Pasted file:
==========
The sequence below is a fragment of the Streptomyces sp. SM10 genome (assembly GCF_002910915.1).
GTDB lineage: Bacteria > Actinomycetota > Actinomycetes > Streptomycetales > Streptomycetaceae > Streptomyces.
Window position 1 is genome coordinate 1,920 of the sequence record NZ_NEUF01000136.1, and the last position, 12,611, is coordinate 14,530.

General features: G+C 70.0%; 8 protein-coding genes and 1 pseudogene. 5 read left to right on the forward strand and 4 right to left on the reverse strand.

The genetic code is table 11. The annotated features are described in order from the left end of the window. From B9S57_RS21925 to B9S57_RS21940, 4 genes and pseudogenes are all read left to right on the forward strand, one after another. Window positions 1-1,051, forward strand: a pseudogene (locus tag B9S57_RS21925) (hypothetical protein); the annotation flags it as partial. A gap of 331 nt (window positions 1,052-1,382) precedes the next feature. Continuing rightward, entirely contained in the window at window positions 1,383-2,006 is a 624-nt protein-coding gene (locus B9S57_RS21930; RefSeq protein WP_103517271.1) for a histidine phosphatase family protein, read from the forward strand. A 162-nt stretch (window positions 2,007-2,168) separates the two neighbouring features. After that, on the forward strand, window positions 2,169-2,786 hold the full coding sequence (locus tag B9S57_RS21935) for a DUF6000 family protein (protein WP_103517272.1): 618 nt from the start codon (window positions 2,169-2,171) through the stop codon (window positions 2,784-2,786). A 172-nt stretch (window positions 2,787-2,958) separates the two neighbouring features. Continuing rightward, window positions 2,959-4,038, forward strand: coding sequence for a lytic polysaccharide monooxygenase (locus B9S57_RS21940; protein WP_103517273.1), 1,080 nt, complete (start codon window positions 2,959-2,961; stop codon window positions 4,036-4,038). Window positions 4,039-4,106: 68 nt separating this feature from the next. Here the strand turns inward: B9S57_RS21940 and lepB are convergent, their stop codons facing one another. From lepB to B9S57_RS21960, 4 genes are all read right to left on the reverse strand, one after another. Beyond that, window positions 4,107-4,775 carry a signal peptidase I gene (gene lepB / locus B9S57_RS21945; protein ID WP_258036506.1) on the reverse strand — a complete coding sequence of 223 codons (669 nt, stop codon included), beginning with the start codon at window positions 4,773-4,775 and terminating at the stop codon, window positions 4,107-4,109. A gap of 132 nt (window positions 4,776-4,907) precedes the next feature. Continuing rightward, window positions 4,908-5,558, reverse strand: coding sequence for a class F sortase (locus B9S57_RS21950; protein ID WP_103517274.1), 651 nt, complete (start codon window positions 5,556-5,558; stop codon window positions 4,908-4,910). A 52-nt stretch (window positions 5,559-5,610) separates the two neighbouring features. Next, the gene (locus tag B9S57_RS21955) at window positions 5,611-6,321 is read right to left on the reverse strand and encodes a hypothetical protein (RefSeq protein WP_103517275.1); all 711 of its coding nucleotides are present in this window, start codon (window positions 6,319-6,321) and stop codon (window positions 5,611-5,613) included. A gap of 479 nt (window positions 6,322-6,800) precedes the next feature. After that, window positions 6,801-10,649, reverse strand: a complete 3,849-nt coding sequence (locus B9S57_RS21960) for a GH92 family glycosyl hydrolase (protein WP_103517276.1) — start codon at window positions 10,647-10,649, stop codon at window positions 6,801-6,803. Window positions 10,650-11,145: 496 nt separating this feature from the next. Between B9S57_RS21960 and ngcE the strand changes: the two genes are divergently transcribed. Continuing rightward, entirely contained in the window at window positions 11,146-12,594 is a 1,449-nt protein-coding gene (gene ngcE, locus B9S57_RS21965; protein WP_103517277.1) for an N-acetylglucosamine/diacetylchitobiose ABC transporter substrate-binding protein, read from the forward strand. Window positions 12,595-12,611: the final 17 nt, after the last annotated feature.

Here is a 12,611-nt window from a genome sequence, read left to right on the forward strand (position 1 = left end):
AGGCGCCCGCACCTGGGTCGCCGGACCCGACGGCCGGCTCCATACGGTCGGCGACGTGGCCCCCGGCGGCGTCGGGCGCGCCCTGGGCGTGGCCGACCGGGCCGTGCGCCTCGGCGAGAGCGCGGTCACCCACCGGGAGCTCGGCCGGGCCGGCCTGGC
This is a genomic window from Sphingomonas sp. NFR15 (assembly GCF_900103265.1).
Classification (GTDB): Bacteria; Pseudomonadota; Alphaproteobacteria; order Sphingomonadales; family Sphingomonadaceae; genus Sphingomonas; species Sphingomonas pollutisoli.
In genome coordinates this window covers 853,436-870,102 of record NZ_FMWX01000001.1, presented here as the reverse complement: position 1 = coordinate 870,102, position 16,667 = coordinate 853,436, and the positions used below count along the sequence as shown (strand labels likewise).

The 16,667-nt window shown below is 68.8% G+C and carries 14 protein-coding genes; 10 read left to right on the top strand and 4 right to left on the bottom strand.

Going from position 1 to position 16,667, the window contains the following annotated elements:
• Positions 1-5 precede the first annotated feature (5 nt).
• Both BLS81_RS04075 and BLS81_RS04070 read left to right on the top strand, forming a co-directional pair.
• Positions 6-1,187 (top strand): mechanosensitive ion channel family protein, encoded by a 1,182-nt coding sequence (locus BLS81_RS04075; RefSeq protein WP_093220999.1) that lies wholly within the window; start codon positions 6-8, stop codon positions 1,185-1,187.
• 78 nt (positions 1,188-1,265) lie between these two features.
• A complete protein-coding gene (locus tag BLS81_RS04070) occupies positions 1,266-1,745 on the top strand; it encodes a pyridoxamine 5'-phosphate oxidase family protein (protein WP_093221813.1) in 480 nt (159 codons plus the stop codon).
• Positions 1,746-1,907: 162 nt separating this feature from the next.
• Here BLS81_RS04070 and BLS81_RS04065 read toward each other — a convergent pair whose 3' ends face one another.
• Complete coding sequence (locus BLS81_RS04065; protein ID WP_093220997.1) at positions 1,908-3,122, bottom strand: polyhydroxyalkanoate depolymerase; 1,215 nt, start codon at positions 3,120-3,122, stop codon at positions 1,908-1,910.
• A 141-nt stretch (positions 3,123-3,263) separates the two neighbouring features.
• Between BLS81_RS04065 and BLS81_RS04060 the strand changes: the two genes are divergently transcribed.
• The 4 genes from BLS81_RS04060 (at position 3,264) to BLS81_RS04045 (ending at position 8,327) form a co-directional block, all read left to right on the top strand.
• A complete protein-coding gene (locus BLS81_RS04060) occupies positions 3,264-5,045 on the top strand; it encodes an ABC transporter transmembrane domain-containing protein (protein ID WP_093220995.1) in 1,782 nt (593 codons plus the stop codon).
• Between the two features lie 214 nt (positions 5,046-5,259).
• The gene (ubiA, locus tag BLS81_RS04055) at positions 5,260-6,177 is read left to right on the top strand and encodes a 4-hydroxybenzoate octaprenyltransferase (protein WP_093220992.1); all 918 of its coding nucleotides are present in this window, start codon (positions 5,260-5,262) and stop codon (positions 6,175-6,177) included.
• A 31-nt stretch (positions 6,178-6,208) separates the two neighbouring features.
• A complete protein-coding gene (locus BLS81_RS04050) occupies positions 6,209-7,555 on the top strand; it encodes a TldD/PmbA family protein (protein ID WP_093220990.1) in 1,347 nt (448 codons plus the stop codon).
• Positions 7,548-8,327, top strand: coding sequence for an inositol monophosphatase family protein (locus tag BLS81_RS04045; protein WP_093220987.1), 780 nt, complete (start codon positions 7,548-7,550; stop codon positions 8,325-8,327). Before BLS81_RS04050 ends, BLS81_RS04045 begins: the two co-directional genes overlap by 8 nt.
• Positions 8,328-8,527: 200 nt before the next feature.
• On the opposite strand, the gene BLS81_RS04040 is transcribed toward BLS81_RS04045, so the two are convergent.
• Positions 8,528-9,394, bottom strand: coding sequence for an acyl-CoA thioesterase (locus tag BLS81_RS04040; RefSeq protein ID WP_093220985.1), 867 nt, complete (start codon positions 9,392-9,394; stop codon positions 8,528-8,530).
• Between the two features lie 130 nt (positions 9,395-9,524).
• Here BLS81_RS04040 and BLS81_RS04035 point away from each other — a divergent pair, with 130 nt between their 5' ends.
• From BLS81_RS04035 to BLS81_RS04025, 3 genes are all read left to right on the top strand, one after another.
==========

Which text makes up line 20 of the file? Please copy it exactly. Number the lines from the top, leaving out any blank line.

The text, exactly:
• Complete coding sequence (locus BLS81_RS04065; protein ID WP_093220997.1) at positions 1,908-3,122, bottom strand: polyhydroxyalkanoate depolymerase; 1,215 nt, start codon at positions 3,120-3,122, stop codon at positions 1,908-1,910.